Charles Koch, the chief executive of Koch Industries who is worth an estimated $34 billion to $44.6 billion, has a new letter to his employees. Koch and his brother spent more than ever in the last election, financing anti-Obama attack ads, phone banks voter contact efforts and more — but came up short. In his letter, sent to tens of thousands of employees through the Koch Industries’ “Discovery” newsletter, Koch warns that “November’s election results … are part of a trend that, if not reversed, will destroy the American dream.”
The letter hits familiar themes, claiming regulation and taxation will ruin the economy and posits Koch’s political intervention as our only savior. Koch also implies more big-money spending on campaigns and political groups, writing, “As a company, we are committed to doing what is right in every aspect of our business. That is why we will continue doing everything we can to persuade politicians to put what is good for the country first, before it is too late.”
In a quasi-letter to the editor section of Discovery, there’s an array of letters all competing to heap the most praise on the Koch brothers and their patriotism. It really should be viewed in its entirety, just as a specimen of the bubble that some of the ultra-rich live under, but here’s a representative sample:
Dear Mr. Koch, Thank you, thank you, thank you — to your brother David and you — for being such fine and patriotic Americans. The courageous and principled stands that you take to help us retain and restore our liberty are truly inspiring. You are doing so much good for so many.—Larry Saunders Registered commodities rep. Franklin, Tenn.
Dear Mr. Koch, I want to thank you and your family for all you have done during this past election. The results are tough to acknowledge; however, the efforts that you put forth make me very proud of the company I work for. —Gretchen Chartier Koch Industries, Inc. Scottsdale, Ariz.
There’s even a letter from Stanley S. Hubbard, CEO of a media company that owns several NBC and ABC stations, who wrote, “Charles and David, please know that you can count on me, my wife and our family to stand foursquare with your ongoing efforts to preserve our unique American way of life.”
Past the exhalations of the Dear Leader, there’s a weird tension evident throughout the letter. Koch spends much of his piece complaining about the “crippling policies we have experienced in recent years,” comparing Obama’s government to the path of the former Soviet Union and Venezuela. Yet, other parts of the same newsletter boast that Koch Industries has never been better, with thousands of job openings, new acquisitions of smaller companies and plant openings. The economy has been so good, Koch Industries’ headquarters has been going through a major expansion.
The economy has been so crippled under Obama that the Koch brothers have both more than doubled their fortune. The Forbes list estimates Charles and David Koch were worth $14 billion each in 2009. The same list released this year now says they’re each worth $34 billion. And as Charles notes in his letter, 85 percent of his employees and a majority of his company’s assets are in the United States.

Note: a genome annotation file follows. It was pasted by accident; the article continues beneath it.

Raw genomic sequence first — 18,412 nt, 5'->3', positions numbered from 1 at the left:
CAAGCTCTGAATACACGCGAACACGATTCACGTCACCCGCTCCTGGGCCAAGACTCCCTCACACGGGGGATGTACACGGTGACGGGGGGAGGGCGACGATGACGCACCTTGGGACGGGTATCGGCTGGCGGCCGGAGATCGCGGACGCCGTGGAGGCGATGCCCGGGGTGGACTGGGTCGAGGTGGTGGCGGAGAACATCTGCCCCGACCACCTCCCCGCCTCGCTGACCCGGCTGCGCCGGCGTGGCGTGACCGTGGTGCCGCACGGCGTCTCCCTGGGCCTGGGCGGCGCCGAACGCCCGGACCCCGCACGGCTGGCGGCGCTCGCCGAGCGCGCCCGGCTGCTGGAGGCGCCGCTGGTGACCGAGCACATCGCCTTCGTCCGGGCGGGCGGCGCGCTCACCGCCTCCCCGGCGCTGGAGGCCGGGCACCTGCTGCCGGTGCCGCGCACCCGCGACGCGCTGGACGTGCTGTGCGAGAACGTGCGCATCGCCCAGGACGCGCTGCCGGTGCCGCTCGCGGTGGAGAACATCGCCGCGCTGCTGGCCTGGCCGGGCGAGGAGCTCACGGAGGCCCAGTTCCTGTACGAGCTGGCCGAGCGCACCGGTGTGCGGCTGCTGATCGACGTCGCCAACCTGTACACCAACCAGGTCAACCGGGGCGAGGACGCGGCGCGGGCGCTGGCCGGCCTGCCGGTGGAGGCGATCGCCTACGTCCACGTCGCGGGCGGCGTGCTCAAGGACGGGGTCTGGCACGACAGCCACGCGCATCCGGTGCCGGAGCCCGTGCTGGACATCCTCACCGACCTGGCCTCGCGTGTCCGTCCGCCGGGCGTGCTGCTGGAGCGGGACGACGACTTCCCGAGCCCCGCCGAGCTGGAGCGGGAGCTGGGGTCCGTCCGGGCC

How can Obama’s policies be so horrible if the economy is doing so well for Koch? A critic could point to certain wasteful programs or an outdated regulatory scheme, but how Koch has prospered so much under policies he says are destroying the economy, he doesn’t say. It’s a one-dimensional letter, so these questions aren’t explored.
There are aspects of Koch’s letter that liberals may find common cause with, particularly his spirited denunciation of crony corporations and overbearing regulations concerning occupational licensing. On Page 5, there’s even an infographic that features Koch’s “Clean Air & Sustainability award” and the company’s sponsorship of “Green School grants.”
This high minded rhetoric and claims of environmental stewardship are little more than public relations spin.
Since the late eighties, Koch has been the premiere financier of groups dedicated to suppressing environmental science. Citizens for a Sound Economy (now known as Americans for Prosperity) unsuccessfully attempted to mobilize populist anger at regulations aimed at curbing acid rain and smog pollution. The company lobbied aggressively to cut environmental regulations around the time it was caught causing more than 300 oil spills in six states. More recently, Koch money has flowed to over fifty conservative nonprofits and media figures that have worked to suppress and discredit the science underpinning global warming. The tactics aren’t pretty. Last year, one Koch-backed think tank ran a billboard comparing belief in global warming to support for Ted Kacynski, the Unabomber. Koch-backed groups have harassed climate scientists, financed a small army of climate denying politicians, and even sponsored a “moon bounce in the shape of a SWAT car for children,” which symbolized the boogeyman of Environmental Protection Agency “Carbon Cops.”
Why the obsession with global warming? The “freedom” Koch discusses seems to relate to the freedom to pollute. Koch’s business empire, according to an estimate by Brad Johnson, emits several hundred million tons of carbon dioxide a year. The political suppression of climate science, and any reasonable response to the climate crisis, clearly benefits Koch Industries’ bottom line — and such selfish lobbying at the expense of the common good is the very worst example of crony capitalism.
The company may soon gain an even larger audience. Earlier today, news reports revealed that Koch may purchase at least the newspaper division of the Tribune Co., which includes the Los Angeles Times.
Lee Fang is a reporting fellow with The Investigative Fund at The Nation Institute, now known as Type Investigations, now known as Type Investigations.
This blog was originally posted on TheNation.com.